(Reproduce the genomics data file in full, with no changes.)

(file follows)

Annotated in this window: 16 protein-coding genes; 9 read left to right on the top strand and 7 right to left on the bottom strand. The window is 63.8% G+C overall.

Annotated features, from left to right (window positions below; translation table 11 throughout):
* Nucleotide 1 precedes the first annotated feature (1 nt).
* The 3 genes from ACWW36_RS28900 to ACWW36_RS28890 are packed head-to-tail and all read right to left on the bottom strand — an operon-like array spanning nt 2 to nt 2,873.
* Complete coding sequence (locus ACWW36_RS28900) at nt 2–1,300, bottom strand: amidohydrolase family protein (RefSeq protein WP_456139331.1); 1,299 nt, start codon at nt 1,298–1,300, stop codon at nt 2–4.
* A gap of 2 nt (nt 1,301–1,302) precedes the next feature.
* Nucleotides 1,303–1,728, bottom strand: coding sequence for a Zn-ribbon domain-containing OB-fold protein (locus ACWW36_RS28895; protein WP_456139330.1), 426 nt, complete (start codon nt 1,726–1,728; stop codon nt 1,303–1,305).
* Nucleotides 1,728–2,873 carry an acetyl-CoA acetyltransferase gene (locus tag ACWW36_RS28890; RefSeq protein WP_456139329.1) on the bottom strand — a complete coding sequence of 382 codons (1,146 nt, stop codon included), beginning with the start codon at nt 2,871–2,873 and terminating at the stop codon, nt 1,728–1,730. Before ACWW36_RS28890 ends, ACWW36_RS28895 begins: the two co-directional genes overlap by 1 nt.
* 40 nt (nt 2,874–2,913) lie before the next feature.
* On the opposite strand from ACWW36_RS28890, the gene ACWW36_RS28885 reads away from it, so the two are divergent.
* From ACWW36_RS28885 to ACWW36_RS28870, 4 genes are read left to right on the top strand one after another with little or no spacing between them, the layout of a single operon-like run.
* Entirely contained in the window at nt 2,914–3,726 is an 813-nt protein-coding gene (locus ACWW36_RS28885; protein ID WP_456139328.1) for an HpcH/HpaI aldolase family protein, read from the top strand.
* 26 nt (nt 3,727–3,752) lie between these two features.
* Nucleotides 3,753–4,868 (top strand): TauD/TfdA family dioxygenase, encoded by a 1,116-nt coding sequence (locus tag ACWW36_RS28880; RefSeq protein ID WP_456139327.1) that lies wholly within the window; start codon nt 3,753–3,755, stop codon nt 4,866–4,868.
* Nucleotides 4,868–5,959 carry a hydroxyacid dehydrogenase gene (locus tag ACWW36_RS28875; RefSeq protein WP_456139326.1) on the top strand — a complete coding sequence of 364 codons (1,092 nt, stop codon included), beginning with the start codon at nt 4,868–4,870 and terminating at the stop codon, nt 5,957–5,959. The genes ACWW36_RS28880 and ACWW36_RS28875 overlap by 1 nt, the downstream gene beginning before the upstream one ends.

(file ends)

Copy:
Annotated in this window: 16 protein-coding genes; 9 read left to right on the top strand and 7 right to left on the bottom strand. The window is 63.8% G+C overall.

Annotated features, from left to right (window positions below; translation table 11 throughout):
* Nucleotide 1 precedes the first annotated feature (1 nt).
* The 3 genes from ACWW36_RS28900 to ACWW36_RS28890 are packed head-to-tail and all read right to left on the bottom strand — an operon-like array spanning nt 2 to nt 2,873.
* Complete coding sequence (locus ACWW36_RS28900) at nt 2–1,300, bottom strand: amidohydrolase family protein (RefSeq protein WP_456139331.1); 1,299 nt, start codon at nt 1,298–1,300, stop codon at nt 2–4.
* A gap of 2 nt (nt 1,301–1,302) precedes the next feature.
* Nucleotides 1,303–1,728, bottom strand: coding sequence for a Zn-ribbon domain-containing OB-fold protein (locus ACWW36_RS28895; protein WP_456139330.1), 426 nt, complete (start codon nt 1,726–1,728; stop codon nt 1,303–1,305).
* Nucleotides 1,728–2,873 carry an acetyl-CoA acetyltransferase gene (locus tag ACWW36_RS28890; RefSeq protein WP_456139329.1) on the bottom strand — a complete coding sequence of 382 codons (1,146 nt, stop codon included), beginning with the start codon at nt 2,871–2,873 and terminating at the stop codon, nt 1,728–1,730. Before ACWW36_RS28890 ends, ACWW36_RS28895 begins: the two co-directional genes overlap by 1 nt.
* 40 nt (nt 2,874–2,913) lie before the next feature.
* On the opposite strand from ACWW36_RS28890, the gene ACWW36_RS28885 reads away from it, so the two are divergent.
* From ACWW36_RS28885 to ACWW36_RS28870, 4 genes are read left to right on the top strand one after another with little or no spacing between them, the layout of a single operon-like run.
* Entirely contained in the window at nt 2,914–3,726 is an 813-nt protein-coding gene (locus ACWW36_RS28885; protein ID WP_456139328.1) for an HpcH/HpaI aldolase family protein, read from the top strand.
* 26 nt (nt 3,727–3,752) lie between these two features.
* Nucleotides 3,753–4,868 (top strand): TauD/TfdA family dioxygenase, encoded by a 1,116-nt coding sequence (locus tag ACWW36_RS28880; RefSeq protein ID WP_456139327.1) that lies wholly within the window; start codon nt 3,753–3,755, stop codon nt 4,866–4,868.
* Nucleotides 4,868–5,959 carry a hydroxyacid dehydrogenase gene (locus tag ACWW36_RS28875; RefSeq protein WP_456139326.1) on the top strand — a complete coding sequence of 364 codons (1,092 nt, stop codon included), beginning with the start codon at nt 4,868–4,870 and terminating at the stop codon, nt 5,957–5,959. The genes ACWW36_RS28880 and ACWW36_RS28875 overlap by 1 nt, the downstream gene beginning before the upstream one ends.